"Serious" writer with "serious" glasses.
In the course of internetting regarding mass market books for my last post, I came across several articles that mentioned “Franzenfreude.” This non-word was created as part of a Twitter campaign waged by mass market faves Jodi Picoult and Jennifer Weiner. The two were questioning why “chick-lit” books, books that deal with women-centric themes, get ignored by the literary establishment while similar books written by men get considered serious works of fiction. Men like Jonathan Franzen, author of The Corrections, Freedom, and every other books that “teaches us about ourselves.” Franzenfreud.
A few years ago I walked into a Barnes & Noble with a question. I was looking for the cheapest possible edition of “Dreams of My Father,” the Obama autobiography. Yup, guilty. I knew on some level that I would never actually read this book, but while travelling I had seen a teeny-tiny sized $8 copy and thought, “Yeah, I could buy that. It’s cute.” I didn’t, but I thought maybe the book would be available next to the mysteries and romance novels in the little paperbacks’ section. It was worth $8, I thought, but, like, only that much.
When I asked customer service whether they had this edition, I got a surprising response. Not only did they not carry it, but they assured me in their obnoxious bookseller voice that the publisher had “never released the book in mass market size.” Like, at all.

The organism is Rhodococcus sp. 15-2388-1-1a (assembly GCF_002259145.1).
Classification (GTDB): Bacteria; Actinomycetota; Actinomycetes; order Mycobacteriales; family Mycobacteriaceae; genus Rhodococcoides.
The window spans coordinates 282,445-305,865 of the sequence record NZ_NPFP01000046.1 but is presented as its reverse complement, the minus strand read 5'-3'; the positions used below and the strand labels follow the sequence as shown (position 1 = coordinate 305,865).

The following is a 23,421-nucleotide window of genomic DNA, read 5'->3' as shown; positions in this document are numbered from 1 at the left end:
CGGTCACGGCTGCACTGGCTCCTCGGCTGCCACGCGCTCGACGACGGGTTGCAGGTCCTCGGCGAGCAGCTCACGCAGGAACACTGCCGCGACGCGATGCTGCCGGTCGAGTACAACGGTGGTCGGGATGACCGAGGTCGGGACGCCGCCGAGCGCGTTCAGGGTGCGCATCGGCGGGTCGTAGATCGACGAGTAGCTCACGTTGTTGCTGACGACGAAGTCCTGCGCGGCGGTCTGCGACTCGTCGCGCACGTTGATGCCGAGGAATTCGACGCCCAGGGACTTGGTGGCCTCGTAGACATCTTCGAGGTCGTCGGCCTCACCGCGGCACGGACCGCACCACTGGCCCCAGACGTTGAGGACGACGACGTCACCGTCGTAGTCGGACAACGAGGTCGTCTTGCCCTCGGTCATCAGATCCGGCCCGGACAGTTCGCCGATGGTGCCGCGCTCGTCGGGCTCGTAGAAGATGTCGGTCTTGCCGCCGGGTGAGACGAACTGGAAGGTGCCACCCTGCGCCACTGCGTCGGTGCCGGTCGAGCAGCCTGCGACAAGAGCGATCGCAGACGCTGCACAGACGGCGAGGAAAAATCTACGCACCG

You know the mall, right? It’s like a 15 minute drive from you. Located on Rt. NUMBER right next to Lowes? The fluorescent-lit indoor garden filled with palms? Food court full of fast-food stalls and chain coffee shops? Modern world’s answer to the need for public restrooms and enforced civility? To the right is a visual reference.
This picture is of the ABC Mall in Beirut, Lebanon, not AWESOME BUYING CENTER in SUBURB, SoCal, but I forgive you for the mistake. Mall architecture is pretty much the same everywhere. And by that I mean that all malls feel vaguely desolate despite being optimistically lavish and somehow simultaneously Midwestern-looking.
This uniformity is intentional.